Polska / dolnośląskie
|Synagogues, prayer houses and others||Cemeteries||Sites of martyrdom||Judaica in museums||Andere|
|Province:||dolnośląskie / inne (before 1939)|
|County:||Legnicki / Liegnitz (before 1939)|
|Community:||Legnica / Liegnitz (before 1939)|
|Other names:||Liegnitz [j. niemiecki]; לגניצה [j. hebrajski]|
Legnica is a urban poviat and the seat of Legnica county, in Lower Silesia Province. It is situated on the Legnicka Plain, on the Kaczawa River and its left tributary – the Czarna Woda River.
Tamara Włodarczyk /
The beginnings of the Jewish settlement in Legnica are not completely clear. According to Friedric Emanueul Fischer and Carl Friedrich Stuckardt, Jews settled in Legnica around 1170. On the other hand, historian of Silesian Jews, Marcus Brann, found this information very questionable. It was not until 1301 that further documented references confirming the presence of Jews in the town were made. In 1314, one of the documents mentioned "a Jewish town" located near Legnica, on the "River Czarna Woda”. That Jewish settlement occupied a few streets, starting at the old castle bridge, then going along Nowa Street across the castle yard, and reaching deep inside the castle garden and beyond the Głogowska gate. It had a synagogue, a Jewish school and a cemetery. An account of 1339 mentions a Jewish street by the coal market.
The first document on the Jews of Legnica comes from 1447. Elżbieta, Duchess of Legnica, granted to the town of Legnica the entire authority (all rights and courts) that her ancestors had had over the Jewish street, which was situated in front of the castle. In 1447, a dispute arose between Duchess Elżbieta and Jewish bankers, who demanded that she returned a loan. The case resulted in a pogrom of the Jews and burning down their district. In the mid-15th century, a series of pogroms of the Jewish population took place in Silesia through the activity of the famous preacher, a Franciscan monk, Jan Kapistran. In the sermon given in 1453 in Wrocław he accused the Jews of theft and desecration of the Host. It entailed a series of trials. Jews from many Silesian cities became defendants, while executions took place in Wrocław, Legnica, and Świdnica. On 5 August 1453, Jews were burnt at the stake in Legnica. Then, Jewish property was confiscated, and 318 Jews of Legnica who survived persecutions were expelled from the town. These events brought an end to the Jewish community of Legnica.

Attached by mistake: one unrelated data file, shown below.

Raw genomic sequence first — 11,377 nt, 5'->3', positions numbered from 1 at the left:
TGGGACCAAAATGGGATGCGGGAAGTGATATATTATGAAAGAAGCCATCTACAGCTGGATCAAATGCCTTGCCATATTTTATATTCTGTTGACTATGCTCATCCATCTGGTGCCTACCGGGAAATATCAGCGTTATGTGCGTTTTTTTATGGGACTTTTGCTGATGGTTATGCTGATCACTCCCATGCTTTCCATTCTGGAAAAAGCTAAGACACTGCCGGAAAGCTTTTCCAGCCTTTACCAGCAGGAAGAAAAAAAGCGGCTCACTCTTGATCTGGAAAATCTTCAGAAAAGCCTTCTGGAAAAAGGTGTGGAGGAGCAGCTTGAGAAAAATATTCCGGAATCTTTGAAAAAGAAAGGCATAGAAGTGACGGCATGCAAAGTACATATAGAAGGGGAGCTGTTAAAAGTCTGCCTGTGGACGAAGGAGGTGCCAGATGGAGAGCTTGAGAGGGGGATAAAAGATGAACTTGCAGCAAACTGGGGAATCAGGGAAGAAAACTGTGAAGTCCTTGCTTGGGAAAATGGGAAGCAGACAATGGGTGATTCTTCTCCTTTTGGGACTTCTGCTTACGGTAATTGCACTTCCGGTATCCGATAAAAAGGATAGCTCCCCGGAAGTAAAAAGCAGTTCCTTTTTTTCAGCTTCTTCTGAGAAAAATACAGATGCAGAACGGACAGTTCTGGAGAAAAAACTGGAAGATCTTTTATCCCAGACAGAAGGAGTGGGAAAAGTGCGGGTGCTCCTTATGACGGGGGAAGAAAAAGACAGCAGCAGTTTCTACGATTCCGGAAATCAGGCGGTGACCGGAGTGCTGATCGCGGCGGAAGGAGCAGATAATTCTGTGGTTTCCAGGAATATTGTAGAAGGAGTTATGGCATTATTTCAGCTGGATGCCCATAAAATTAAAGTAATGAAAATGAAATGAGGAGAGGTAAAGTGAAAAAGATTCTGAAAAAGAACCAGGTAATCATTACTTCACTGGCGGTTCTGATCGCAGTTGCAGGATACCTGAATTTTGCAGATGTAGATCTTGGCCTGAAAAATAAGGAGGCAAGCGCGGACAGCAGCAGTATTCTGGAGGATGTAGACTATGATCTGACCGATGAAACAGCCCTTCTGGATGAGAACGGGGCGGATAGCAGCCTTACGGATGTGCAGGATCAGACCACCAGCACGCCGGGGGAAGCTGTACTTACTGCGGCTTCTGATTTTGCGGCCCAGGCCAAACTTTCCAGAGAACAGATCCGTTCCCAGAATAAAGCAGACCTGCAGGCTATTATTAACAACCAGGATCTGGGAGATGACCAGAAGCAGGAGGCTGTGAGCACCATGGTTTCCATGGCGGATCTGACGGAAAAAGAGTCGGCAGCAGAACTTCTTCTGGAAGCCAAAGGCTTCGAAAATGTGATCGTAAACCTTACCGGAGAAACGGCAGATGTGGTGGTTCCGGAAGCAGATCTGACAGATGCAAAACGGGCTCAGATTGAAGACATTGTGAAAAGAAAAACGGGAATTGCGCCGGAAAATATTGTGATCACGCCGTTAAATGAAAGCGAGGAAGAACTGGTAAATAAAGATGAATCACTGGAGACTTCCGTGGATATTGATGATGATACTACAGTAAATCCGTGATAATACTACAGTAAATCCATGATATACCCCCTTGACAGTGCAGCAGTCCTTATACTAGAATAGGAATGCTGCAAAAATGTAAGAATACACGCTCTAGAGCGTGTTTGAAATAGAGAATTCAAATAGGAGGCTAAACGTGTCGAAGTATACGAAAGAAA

Jews returned to the town as late as the 19th century. The Edict of Tolerance issued by the Prussian king on 1 June 1755 allowed Jews to settle in Legnica, Głogów, and Wrocław, but it only pertained to well-off individuals who had at least 1,000 ducats, while their wives and children were not included. Jews did not start to settle in Legnica until 1812 when the next e
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